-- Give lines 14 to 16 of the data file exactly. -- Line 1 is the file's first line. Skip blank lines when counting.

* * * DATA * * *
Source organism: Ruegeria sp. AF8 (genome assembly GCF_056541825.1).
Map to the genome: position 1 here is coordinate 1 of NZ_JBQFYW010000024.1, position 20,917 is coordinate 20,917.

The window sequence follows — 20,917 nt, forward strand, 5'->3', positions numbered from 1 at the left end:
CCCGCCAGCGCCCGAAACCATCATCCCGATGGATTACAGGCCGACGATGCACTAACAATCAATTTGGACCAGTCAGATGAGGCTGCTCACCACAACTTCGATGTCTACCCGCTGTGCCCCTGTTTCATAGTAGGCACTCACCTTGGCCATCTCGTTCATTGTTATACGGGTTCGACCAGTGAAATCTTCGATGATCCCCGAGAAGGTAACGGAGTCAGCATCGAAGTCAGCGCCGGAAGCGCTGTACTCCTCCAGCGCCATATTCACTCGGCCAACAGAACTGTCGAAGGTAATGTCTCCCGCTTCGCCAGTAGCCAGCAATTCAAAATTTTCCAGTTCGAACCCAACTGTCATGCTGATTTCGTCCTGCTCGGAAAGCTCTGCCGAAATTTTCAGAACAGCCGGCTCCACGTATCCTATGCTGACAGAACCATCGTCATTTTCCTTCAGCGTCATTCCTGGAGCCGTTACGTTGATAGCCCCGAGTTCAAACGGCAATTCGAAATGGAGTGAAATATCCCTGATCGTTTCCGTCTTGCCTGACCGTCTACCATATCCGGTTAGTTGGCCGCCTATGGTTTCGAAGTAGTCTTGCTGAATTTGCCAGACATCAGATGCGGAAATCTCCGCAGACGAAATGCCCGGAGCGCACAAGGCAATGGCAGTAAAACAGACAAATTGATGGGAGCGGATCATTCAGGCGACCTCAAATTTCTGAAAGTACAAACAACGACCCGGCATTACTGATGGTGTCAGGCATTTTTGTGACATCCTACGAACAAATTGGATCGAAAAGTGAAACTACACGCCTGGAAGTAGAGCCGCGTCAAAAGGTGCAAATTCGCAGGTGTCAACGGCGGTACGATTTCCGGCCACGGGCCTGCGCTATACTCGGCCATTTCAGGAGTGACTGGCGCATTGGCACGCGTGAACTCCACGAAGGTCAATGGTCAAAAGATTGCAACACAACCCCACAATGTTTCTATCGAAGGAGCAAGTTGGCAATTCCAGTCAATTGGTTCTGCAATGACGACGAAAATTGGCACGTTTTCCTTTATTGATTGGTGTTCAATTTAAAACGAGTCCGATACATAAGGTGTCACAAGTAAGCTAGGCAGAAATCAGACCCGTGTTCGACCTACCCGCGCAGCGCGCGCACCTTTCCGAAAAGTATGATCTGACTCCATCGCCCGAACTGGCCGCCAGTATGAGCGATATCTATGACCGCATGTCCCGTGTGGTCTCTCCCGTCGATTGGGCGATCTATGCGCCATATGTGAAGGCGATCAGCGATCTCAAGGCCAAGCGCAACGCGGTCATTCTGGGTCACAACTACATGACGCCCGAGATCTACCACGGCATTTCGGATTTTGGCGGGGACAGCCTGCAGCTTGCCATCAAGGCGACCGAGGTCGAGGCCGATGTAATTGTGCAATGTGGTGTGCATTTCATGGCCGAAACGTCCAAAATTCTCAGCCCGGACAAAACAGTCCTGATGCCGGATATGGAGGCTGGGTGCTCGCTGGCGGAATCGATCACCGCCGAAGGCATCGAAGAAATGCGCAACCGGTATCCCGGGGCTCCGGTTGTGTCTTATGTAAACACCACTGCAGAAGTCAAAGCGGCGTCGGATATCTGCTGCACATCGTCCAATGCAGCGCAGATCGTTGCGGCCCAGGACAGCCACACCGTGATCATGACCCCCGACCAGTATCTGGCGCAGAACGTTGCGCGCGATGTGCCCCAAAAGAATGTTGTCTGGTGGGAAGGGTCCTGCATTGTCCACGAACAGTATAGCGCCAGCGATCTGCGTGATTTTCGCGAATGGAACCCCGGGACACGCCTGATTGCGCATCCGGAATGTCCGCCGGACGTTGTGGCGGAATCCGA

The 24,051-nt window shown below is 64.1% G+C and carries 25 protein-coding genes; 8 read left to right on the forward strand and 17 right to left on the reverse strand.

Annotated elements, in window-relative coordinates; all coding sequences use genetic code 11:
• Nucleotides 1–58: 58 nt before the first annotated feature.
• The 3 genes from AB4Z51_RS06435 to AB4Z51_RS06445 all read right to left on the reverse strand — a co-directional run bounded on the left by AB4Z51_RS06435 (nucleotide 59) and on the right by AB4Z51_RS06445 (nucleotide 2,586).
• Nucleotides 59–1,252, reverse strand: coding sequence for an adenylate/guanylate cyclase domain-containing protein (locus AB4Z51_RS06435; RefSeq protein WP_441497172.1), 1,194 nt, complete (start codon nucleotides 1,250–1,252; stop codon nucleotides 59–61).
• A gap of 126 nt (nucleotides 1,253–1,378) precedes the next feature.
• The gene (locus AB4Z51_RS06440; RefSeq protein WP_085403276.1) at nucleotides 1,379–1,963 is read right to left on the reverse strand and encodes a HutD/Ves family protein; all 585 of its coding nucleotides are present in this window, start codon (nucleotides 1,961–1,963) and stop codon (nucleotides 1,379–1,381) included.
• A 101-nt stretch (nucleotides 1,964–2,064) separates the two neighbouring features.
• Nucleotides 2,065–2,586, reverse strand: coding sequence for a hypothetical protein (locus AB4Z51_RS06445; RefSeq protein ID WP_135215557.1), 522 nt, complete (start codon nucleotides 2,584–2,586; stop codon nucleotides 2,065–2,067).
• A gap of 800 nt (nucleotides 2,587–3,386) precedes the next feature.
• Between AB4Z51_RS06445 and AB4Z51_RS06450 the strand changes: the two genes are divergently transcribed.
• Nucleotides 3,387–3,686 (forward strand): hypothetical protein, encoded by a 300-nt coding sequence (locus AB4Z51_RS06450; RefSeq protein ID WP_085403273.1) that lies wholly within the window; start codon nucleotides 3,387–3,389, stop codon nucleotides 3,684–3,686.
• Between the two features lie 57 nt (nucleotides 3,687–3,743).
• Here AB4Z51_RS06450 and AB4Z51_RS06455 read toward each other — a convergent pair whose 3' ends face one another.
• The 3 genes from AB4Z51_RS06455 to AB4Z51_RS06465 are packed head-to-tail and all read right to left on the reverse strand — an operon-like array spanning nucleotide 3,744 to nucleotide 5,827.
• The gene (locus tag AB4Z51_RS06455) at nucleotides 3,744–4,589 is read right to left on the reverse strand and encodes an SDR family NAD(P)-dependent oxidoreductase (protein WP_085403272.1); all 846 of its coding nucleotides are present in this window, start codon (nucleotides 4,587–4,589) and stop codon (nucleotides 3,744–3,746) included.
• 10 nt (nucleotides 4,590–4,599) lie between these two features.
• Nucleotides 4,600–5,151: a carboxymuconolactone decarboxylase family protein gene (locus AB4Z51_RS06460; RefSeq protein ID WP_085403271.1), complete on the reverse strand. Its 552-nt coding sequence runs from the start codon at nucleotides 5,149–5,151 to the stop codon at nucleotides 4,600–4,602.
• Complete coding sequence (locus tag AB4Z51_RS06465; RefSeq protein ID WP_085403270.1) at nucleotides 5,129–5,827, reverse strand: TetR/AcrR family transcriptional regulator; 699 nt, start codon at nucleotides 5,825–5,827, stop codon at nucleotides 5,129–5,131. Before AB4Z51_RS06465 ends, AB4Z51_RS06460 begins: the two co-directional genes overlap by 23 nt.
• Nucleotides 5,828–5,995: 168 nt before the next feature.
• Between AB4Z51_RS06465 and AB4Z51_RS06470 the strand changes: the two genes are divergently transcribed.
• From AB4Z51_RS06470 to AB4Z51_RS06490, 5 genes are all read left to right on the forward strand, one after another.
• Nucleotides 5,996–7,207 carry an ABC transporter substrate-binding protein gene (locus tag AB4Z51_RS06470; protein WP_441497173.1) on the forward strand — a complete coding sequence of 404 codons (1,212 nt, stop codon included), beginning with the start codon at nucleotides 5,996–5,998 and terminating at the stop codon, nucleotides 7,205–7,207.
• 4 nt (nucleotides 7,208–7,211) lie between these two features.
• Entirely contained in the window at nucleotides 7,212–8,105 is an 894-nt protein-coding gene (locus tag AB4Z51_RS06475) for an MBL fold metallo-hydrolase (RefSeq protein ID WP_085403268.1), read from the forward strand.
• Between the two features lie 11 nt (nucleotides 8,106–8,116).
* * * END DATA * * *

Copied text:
• A gap of 800 nt (nucleotides 2,587–3,386) precedes the next feature.
• Between AB4Z51_RS06445 and AB4Z51_RS06450 the strand changes: the two genes are divergently transcribed.
• Nucleotides 3,387–3,686 (forward strand): hypothetical protein, encoded by a 300-nt coding sequence (locus AB4Z51_RS06450; RefSeq protein ID WP_085403273.1) that lies wholly within the window; start codon nucleotides 3,387–3,389, stop codon nucleotides 3,684–3,686.